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A federal court ruled on Monday that the Food and Drug
Administration must make Plan B emergency contraception (a/k/a the
"morning-after pill") available over-the-counter to 17 year olds within 30
days, and must reconsider making the drug available without a prescription to
females of all ages. Currently, Plan B is available without a prescription to
women 18 and over.
Nancy Mosher, president and CEO of Planned Parenthood of Northern New England, applauded the court's decision, noting: "Research shows that increased access to contraception does not increase or
encourage sexual activity among teens."
important than the expansion of access is what the decision says about the
conduct of the FDA under the Bush Administration - and what it suggests about
the future of that agency, and others, now that Barack Obama is president. In
the early 2000s, when the FDA debated emergency-contaception access, many
observers suggested that right-wing ideology and politics were exerting too much influence
over what should have been a science-based decision. Now, those critics have the
law on their side.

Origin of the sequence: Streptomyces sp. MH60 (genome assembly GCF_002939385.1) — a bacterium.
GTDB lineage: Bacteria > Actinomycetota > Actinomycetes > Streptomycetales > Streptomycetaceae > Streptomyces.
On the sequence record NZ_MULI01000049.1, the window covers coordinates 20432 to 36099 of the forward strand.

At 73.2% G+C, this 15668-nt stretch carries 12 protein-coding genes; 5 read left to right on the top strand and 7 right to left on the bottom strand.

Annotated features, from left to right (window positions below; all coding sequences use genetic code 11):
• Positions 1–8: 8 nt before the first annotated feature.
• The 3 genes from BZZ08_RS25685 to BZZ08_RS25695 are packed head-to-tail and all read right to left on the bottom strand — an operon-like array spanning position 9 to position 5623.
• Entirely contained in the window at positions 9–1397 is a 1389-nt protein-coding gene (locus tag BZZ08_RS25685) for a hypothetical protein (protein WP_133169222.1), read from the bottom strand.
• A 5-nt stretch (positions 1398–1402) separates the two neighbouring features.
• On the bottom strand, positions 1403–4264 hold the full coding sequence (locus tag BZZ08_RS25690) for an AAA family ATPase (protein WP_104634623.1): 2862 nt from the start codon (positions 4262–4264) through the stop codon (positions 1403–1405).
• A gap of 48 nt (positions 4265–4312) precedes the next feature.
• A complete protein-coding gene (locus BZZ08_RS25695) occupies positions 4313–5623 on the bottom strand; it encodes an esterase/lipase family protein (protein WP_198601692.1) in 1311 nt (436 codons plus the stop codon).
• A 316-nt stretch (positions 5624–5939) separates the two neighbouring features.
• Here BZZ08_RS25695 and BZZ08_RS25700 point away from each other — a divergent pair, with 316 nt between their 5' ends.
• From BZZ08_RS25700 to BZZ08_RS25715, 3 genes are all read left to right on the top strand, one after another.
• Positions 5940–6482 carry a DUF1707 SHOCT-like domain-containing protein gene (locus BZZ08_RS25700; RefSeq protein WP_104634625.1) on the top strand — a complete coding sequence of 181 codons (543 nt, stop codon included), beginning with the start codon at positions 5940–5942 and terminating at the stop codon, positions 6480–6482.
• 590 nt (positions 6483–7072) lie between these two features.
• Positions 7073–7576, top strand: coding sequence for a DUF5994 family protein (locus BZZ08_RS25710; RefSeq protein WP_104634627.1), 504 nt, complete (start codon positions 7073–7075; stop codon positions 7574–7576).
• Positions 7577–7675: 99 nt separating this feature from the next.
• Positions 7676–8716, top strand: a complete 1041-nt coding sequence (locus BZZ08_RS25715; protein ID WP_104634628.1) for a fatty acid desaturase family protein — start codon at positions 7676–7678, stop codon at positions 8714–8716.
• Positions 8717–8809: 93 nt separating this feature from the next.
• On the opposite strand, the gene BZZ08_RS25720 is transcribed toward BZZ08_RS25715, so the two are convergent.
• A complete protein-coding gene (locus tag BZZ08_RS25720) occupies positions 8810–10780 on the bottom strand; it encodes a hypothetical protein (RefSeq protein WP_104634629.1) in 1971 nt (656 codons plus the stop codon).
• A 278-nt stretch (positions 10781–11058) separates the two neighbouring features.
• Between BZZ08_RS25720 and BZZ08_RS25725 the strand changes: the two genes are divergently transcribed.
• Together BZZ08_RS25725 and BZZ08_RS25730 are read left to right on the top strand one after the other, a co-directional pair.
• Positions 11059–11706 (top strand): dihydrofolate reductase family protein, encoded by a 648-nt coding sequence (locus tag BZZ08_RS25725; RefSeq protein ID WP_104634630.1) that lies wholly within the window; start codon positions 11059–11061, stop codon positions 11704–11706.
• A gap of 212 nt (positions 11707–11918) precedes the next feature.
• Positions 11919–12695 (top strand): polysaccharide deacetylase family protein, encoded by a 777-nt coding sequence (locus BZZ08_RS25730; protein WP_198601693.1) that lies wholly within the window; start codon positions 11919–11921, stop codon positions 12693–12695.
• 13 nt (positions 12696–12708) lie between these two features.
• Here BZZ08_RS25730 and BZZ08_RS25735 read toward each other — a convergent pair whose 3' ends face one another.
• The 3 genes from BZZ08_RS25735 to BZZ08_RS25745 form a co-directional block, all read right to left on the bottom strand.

political considerations, delays and implausible justifications for
decision-making are not the only evidence of a lack of good faith and reasoned
agency decision-making," New York U.S. District Judge Edward R. Korman wrote
in the decision. "Indeed, the record is clear that the FDA's course of
conduct regarding Plan B departed in significant ways from the agency's normal
procedures regarding similar applications to switch a drug from prescription to
encouraged by this decision, which is a victory for science and medicine over
politics," says Shenna Bellows, executive director of the Maine Civil Liberties Union, which advocates
for women's reproductive rights. "This is a welcome change from the recent past,
when "the Bush Administration's FDA subjugated women's health to political and
religious beliefs and ideology."